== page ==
In the recent past both pre- and post-electrophoretic staining techniques using fluorescent compounds have been reported for one dimensional sodium dodecyl sulfate-polyacrylamide gel electrophoresis (1-D SDS-PAGE) [5,6]. The major disadvantage of the pre-electrophoretic staining procedures [fluorescamine, p-pththaldehyde and 2-methoxy-2, 4-diphenyl-3(2H)-furanone (MDPF)] is that, they caused protein charge modification. The alternative approach that could overcome this limitation of protein charge modification was to use fluorescent staining reagents after the electrophoretic separation [7]. These include commercially available stains, such as the series of SYPROs and Ruthenium red based dyes, for which synthesis procedures were published [5,8]. The SYPRO-Orange and Red dyes have been shown to be linear, with a sensitivity of 4-10 ng of protein and were found to stain the protein in 30 min [9]. A new fluorescent aminostyryl quinolinium dye was synthesized recently and was found to be more sensitive than SYPRO-Orange [10]. However staining with these reagents required the protein to be complexed to SDS, and when electrophoresis was carried out in the absence of this detergent, the gels were incubated in a solution of SDS prior to staining. SYPRO-Orange and Red needed dilute acetic acid as a staining diluent, whereas, SYPRO-Tangerine staining could be performed in a nonfixative solution. SYPRO-Ruby, a ruthenium based metal chelate stain had an advantage over other SYPRO dyes, as SDS was not required for binding, but the gel had to be soaked in the stain for at least 3 h [8]. However, their present use remains relatively limited, probably due to their cost and/or technical difficulties associated.

There is a need to identify a simple, sensitive, less time consuming and economical fluorescent dye as an alternative, for staining proteins on the gels. Ranipal® earlier marketed by IDI (Indian dye stuff industries Ltd.) Baroda, India and currently marketed by Pidilite Industries Ltd, Mumbai, India is a popular fabric whitener. Ranipal® is very economical (Rs. 7.50/- for 25 g i.e., equivalent to US $ 0.04 for 25.0 g approximately) and readily available in stores in India. It is light greenish white in color with traces of blue dye. Ranipal has been earlier used for the detection of chitinase activity in plate assays in place of Calcofluor White [11]. For the first time the present communication reports fluorescent optical brightener (F-OB), purified from Ranipal®, to stain the proteins separated on 1D-PAGE. Further this unique dye has been successfully used for both pre- and post-electrophoretic staining of proteins on native PAGE and post-electrophoretic staining on SDS-PAGE.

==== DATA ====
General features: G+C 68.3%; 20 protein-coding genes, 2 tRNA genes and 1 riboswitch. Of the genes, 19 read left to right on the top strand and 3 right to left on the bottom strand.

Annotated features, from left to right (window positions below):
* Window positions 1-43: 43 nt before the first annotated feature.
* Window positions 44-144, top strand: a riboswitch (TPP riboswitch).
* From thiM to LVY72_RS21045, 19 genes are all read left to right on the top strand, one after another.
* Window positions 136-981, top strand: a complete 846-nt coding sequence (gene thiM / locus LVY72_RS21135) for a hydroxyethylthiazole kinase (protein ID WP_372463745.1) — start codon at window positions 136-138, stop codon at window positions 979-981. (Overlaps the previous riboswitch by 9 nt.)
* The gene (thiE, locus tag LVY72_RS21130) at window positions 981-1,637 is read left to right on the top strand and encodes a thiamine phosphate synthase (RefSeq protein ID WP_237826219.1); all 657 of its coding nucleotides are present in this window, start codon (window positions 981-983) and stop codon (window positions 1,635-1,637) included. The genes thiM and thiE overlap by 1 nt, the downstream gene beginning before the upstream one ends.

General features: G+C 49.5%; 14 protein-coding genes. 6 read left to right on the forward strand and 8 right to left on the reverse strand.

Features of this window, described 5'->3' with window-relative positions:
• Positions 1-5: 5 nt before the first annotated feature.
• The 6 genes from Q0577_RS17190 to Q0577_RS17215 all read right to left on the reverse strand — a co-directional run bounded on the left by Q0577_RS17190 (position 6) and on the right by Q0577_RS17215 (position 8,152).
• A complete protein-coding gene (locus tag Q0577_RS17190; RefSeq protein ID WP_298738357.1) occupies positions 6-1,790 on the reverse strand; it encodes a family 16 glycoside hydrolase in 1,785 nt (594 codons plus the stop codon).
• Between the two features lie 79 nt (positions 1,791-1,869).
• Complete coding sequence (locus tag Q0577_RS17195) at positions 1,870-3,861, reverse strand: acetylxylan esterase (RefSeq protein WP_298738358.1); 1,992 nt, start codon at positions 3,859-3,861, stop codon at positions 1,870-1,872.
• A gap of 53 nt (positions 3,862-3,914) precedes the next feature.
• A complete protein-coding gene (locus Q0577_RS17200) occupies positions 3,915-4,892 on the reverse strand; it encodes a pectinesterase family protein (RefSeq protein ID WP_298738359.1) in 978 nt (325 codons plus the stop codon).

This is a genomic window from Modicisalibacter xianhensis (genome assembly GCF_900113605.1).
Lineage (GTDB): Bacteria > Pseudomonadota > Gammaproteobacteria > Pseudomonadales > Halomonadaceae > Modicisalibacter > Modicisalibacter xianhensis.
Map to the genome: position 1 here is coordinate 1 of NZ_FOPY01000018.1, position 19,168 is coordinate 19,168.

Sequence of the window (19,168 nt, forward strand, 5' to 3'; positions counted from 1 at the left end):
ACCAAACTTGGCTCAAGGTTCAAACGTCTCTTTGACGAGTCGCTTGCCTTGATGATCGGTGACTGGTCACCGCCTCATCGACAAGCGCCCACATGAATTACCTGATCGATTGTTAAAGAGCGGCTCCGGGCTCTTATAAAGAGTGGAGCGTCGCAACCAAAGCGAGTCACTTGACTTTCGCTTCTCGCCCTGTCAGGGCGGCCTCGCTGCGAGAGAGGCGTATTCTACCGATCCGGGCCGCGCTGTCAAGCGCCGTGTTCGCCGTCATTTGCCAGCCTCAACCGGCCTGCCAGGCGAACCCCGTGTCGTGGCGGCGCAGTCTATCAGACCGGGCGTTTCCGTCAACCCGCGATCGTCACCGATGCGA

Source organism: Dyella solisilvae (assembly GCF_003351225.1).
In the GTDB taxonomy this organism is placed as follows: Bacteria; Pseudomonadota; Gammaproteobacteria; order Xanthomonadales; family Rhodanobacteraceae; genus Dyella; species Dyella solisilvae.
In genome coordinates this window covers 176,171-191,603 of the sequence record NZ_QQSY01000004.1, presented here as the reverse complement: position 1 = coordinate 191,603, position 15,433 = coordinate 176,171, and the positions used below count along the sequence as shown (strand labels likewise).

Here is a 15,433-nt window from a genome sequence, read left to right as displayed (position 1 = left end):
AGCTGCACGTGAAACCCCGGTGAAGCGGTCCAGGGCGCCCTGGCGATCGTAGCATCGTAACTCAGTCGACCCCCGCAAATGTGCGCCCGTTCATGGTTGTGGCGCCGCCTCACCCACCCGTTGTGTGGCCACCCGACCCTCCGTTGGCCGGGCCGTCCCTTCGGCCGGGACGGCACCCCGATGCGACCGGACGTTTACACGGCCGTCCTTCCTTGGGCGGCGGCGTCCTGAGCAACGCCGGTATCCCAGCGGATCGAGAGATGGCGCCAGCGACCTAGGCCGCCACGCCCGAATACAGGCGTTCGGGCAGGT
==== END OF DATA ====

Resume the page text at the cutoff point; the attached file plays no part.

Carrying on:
Experiment

Materials

Ranipal®, an extensively used fabric whitener was obtained from the local stores (Hyderabad, India). Coomassie brilliant blue (CBB) R-250 was obtained from Sisco Research Laboratories, Mumbai, India. Medium range molecular weight (MW) markers were from Genei (Bangalore, India). Bovine serum albumin (BSA), bromo phenol blue, acrylamide, SDS, TEMED (N, N, N’, N’ -tetramethylethylenediamine), 2-mercaptoethanol, Polyester silica Gel-G TLC plates (size 20 cm × 20 cm; thickness 250 m; particle size 2-25 m) were sourced from Sigma (St. Louis, MO, USA). Glycine, Tris base, methanol, acetic acid, dichloromethane (DCM), pyridine, ammonium hydroxide, chloroform, acetone were from Qualigens (Mumbai, India). N-NMethylene- bis-acrylamide was obtained from Spectrochem Pvt. Ltd. Mumbai, India. Ammonium persulfate was from Hi media (Mumbai, India) and glycerol was procured from Merck [E-Merck (India), Ltd. Mumbai, India]. All other reagents and chemicals used were of analytical grade.

Purification of fluorescent optical brightener from Ranipal®

To 10.0 g of the Ranipal® powder, 5.0 mL of double glass-distilled water, just sufficient to form an emulsion was added. To this emulsion, 100 mL of dichloromethane (DCM) was added and vortexed vigorously for 10-15 min. The blue colored component which is extracted into the DCM phase was discarded and the washings were repeated until a colorless DCM layer was obtained. The purified fluorescent optical brightener (F-OB) present in the aqueous phase of the emulsion devoid of blue color was dried at 70°C overnight. The entire procedure was done in a subdued light. The percent recovery of purified F-OB powder was calculated based on five independent extractions (n=5).

Thin layer chromatography (TLC)